School Breakfast Program

Mapping School Breakfast

Want to see what breakfast looks like in your state? Check out FRAC’s new interactive map highlighting program participation and grant funding data to serve as a tool to expand school breakfast participation at the state and local level.

Breakfast Matters Conference Calls and Webinars:

The School Breakfast Program makes it possible for all school children in the United States to receive a nutritious breakfast every school day. First established by Congress as a pilot program in 1966, the School Breakfast Program became a permanent entitlement program in 1975 and has continued to expand year after year.

2012-2013 School Year School Breakfast Participation

from FRAC’s School Breakfast Scorecard

  • 13.2 million children participated in the program on a typical day.
  • 85 percent of children served each day received a free or reduced price breakfast.
  • 88,380 schools operated a school breakfast program.
  • 90 percent of schools serving lunch also served breakfast.
  • For every 100 children receiving free and reduced price lunch, 51.9 received free and reduced price breakfast.
  • The ratio varied in states from 39.3 per 100 to 70.0 per 100.

More Information about the School Breakfast Program

Why the School Breakfast Program is Important

Many children would not otherwise eat a nutritious breakfast every morning.
Often families are living on very tight budgets and can’t afford to provide a good breakfast at home every day. Regardless of income, families today live busy lives that can make it difficult to sit down long enough in the morning to eat a nutritious breakfast. Other children may have long commutes to school or long periods between breakfast at home and school lunch, leaving them hungry at the start of the school day.

Eating breakfast at school supports health and learning for low-income children.
Studies conclude that students who eat school breakfast increase their math and reading scores as well as improve their speed and memory in cognitive tests. Research also shows that children who eat breakfast at school – closer to class and test-taking time – perform better on standardized tests than those who skip breakfast or eat breakfast at home.

Compared to children who do not eat breakfast or eat breakfast at home, children who eat school breakfast:

  • are less likely to be overweight,
  • have improved nutrition,
  • eat more fruits,
  • drink more milk,
  • consume a wider variety of foods.

To learn more about research on the benefits of school breakfast, check out these issue briefs highlighting the links between school breakfast and favorable education and health outcomes:

Offering breakfast free to all students improves the learning environment for all students.
Schools that offer breakfast free to all students in the classroom report decreases in discipline, psychological problems, visits to school nurses and tardiness; increases in student attentiveness and attendance; and generally improved learning environments.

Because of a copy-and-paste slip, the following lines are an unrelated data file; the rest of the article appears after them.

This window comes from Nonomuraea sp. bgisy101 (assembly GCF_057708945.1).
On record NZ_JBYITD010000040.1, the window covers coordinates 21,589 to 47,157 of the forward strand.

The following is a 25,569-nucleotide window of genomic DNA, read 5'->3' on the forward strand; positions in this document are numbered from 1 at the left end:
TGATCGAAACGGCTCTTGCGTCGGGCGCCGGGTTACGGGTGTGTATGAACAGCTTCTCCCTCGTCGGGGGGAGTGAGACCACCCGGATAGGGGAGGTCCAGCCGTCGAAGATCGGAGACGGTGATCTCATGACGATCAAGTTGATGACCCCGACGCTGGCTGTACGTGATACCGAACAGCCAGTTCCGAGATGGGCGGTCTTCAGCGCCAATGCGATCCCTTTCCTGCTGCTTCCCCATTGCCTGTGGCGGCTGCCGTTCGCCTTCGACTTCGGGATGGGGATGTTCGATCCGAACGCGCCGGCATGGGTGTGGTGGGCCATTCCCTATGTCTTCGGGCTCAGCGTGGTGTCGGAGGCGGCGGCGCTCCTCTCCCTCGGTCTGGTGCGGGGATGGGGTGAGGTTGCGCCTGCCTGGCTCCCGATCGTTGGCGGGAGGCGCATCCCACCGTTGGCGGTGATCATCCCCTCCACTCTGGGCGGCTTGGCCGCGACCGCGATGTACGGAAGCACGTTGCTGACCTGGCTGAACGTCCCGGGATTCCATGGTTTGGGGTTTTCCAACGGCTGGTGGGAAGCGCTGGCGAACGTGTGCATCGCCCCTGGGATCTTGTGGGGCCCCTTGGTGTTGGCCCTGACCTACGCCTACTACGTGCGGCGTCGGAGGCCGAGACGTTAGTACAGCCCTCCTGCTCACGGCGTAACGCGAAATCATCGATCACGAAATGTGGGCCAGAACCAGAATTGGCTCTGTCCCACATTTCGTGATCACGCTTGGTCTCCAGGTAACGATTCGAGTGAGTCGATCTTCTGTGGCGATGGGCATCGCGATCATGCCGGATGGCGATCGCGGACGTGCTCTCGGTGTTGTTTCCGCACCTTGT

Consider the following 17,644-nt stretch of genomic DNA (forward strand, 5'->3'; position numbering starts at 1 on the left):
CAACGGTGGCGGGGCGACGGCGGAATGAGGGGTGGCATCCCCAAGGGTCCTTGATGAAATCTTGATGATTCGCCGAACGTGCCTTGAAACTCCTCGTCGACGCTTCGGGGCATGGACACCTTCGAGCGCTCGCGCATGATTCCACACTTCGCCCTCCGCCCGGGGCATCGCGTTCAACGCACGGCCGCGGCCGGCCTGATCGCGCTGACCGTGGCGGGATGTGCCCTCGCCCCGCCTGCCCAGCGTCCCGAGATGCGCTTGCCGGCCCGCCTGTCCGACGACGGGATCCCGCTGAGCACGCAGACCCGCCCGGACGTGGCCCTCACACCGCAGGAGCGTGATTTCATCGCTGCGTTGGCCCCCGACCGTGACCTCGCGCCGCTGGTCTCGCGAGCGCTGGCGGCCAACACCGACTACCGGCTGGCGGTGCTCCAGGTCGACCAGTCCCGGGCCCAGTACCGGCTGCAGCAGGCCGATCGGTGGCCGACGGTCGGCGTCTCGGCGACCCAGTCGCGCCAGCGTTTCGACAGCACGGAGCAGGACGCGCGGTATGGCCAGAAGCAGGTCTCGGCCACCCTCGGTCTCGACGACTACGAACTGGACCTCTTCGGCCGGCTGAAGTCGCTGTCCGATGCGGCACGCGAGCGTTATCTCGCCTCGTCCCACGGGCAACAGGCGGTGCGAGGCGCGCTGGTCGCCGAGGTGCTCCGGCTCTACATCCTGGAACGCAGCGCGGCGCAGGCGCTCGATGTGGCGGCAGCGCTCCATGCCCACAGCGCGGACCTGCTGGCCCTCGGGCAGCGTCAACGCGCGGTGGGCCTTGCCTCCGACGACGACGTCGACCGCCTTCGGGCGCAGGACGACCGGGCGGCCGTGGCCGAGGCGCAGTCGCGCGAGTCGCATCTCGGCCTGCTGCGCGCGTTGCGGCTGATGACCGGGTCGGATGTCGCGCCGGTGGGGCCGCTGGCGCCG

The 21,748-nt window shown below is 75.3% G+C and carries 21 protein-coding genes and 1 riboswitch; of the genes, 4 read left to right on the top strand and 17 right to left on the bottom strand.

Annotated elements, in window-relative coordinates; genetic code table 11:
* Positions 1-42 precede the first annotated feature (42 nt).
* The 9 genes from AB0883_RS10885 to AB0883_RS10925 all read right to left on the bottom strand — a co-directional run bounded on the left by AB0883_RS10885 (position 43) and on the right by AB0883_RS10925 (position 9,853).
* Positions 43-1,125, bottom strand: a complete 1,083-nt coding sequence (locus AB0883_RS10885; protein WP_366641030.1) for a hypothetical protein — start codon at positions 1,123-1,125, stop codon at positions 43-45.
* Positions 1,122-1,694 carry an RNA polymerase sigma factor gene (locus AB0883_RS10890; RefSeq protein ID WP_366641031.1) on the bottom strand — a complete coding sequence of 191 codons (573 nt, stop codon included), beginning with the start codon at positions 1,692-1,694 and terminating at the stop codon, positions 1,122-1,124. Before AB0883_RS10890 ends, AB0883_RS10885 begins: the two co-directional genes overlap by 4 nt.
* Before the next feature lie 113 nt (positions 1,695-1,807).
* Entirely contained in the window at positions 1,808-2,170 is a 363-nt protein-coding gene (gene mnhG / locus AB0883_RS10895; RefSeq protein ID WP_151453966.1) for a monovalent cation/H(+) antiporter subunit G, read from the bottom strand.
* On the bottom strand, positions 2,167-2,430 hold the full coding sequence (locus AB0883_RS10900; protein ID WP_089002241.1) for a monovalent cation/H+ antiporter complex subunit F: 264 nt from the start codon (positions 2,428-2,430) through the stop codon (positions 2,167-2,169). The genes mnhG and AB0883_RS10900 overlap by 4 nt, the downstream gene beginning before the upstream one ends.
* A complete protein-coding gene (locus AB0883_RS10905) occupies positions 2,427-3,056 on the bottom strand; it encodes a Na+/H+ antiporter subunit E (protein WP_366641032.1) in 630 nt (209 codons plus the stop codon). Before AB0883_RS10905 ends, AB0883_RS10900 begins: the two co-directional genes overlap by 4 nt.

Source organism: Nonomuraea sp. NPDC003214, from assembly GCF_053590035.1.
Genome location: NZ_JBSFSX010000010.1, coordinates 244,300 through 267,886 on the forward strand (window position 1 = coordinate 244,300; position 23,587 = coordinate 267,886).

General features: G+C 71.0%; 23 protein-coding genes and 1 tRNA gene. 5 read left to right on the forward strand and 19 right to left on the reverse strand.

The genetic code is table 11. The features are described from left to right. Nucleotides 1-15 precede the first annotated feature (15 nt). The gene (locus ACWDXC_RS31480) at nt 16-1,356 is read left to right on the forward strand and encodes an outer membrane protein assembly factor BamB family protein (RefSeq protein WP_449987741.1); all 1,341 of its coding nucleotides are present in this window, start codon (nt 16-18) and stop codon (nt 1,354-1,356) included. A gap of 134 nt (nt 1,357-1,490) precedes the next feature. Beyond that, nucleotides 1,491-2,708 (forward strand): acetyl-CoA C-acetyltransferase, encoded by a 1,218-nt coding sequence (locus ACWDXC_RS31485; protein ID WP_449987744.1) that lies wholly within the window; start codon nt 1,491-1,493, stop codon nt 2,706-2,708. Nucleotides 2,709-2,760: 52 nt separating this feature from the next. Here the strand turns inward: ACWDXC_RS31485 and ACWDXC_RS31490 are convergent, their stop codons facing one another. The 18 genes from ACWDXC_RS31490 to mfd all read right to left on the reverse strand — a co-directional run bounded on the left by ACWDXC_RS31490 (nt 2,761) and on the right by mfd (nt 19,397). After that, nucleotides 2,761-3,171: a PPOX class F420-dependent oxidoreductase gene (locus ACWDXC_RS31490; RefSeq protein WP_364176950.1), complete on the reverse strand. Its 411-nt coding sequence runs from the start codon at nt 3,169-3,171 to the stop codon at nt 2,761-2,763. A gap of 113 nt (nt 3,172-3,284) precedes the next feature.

How the School Breakfast Program Operates

The School Breakfast Program provides per meal cash reimbursements to public and nonprofit private schools and residential childcare institutions that provide free and reduced-price breakfasts to eligible children. The program is administered at the federal level by the U.S. Department of Agriculture, which provides funding for the program, and at the state level by either the state department of education or agriculture. USDA provides a list of state administering agencies on its website.

School Breakfast Program Reimbursement Levels for the 2014-2015 School Year

  • Free – $1.62
  • Reduced-Price – $1.32
  • Paid – $0.28

“Severe needs” schools, where at least 40 percent of the lunches served during the second preceding school year were free or reduced-price qualify for an additional 31 cents for each free or reduced-price breakfast.

Who Can Participate in the School Breakfast Program

Any student attending a school that offers the program can eat breakfast. Children from families with incomes:

  • At or below 130 percent of the federal poverty level are eligible for free school meals.
  • Between 130 and 185 percent of the federal poverty level qualify for reduced-price meals and can be charged no more than 30 cents per breakfast.
  • Above 185 percent of the federal poverty level pay charges (referred to as “paid meals”) which are set by the school, but schools receive a small federal reimbursement for such children.
  • For more information on certifying children for free and reduced-price meals, the School Meal Eligibility page.

Resources on Eligibility for Free and Reduced-Price School Meals

Most children are certified for free or reduced-price meals via applications collected by the school district each year. However, children in households participating in the Supplemental Nutrition Assistance Program (SNAP), Temporary Assistance for Needy Families (TANF), and Food Distribution Program on Indian Reservations (FDPIR), as well as foster youth, migrant, homeless, or runaway youth, and Head Start participants are “categorically eligible” (automatically eligible) for free school meals without the need for an application. School districts are required to “directly certify” children in SNAP participant households for free school meals through data matching of SNAP records with school enrollment lists, and have the option of directly certifying children in TANF and FDPIR households as well.